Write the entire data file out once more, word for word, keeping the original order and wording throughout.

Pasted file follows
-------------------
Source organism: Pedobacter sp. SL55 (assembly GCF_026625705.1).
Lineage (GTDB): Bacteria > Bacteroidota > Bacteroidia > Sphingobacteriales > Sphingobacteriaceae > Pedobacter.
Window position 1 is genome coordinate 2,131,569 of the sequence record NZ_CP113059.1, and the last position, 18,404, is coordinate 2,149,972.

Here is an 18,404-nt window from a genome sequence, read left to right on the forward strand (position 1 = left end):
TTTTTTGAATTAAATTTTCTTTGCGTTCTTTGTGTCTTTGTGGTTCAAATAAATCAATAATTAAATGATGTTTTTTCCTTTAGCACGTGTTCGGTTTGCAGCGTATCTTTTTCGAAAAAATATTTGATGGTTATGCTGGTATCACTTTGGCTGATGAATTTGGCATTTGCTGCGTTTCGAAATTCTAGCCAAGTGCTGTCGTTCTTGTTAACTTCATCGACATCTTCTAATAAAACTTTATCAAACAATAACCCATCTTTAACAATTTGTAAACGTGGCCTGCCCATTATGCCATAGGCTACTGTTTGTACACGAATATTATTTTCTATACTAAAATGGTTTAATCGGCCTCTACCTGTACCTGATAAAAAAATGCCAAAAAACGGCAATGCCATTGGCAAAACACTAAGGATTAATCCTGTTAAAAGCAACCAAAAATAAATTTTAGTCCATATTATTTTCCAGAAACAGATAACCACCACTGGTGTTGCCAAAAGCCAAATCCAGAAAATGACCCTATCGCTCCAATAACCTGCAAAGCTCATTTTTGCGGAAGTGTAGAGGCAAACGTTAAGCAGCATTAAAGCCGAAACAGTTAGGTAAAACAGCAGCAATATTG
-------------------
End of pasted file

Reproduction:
Source organism: Pedobacter sp. SL55 (assembly GCF_026625705.1).
Lineage (GTDB): Bacteria > Bacteroidota > Bacteroidia > Sphingobacteriales > Sphingobacteriaceae > Pedobacter.
Window position 1 is genome coordinate 2,131,569 of the sequence record NZ_CP113059.1, and the last position, 18,404, is coordinate 2,149,972.

Here is an 18,404-nt window from a genome sequence, read left to right on the forward strand (position 1 = left end):
TTTTTTGAATTAAATTTTCTTTGCGTTCTTTGTGTCTTTGTGGTTCAAATAAATCAATAATTAAATGATGTTTTTTCCTTTAGCACGTGTTCGGTTTGCAGCGTATCTTTTTCGAAAAAATATTTGATGGTTATGCTGGTATCACTTTGGCTGATGAATTTGGCATTTGCTGCGTTTCGAAATTCTAGCCAAGTGCTGTCGTTCTTGTTAACTTCATCGACATCTTCTAATAAAACTTTATCAAACAATAACCCATCTTTAACAATTTGTAAACGTGGCCTGCCCATTATGCCATAGGCTACTGTTTGTACACGAATATTATTTTCTATACTAAAATGGTTTAATCGGCCTCTACCTGTACCTGATAAAAAAATGCCAAAAAACGGCAATGCCATTGGCAAAACACTAAGGATTAATCCTGTTAAAAGCAACCAAAAATAAATTTTAGTCCATATTATTTTCCAGAAACAGATAACCACCACTGGTGTTGCCAAAAGCCAAATCCAGAAAATGACCCTATCGCTCCAATAACCTGCAAAGCTCATTTTTGCGGAAGTGTAGAGGCAAACGTTAAGCAGCATTAAAGCCGAAACAGTTAGGTAAAACAGCAGCAATATTG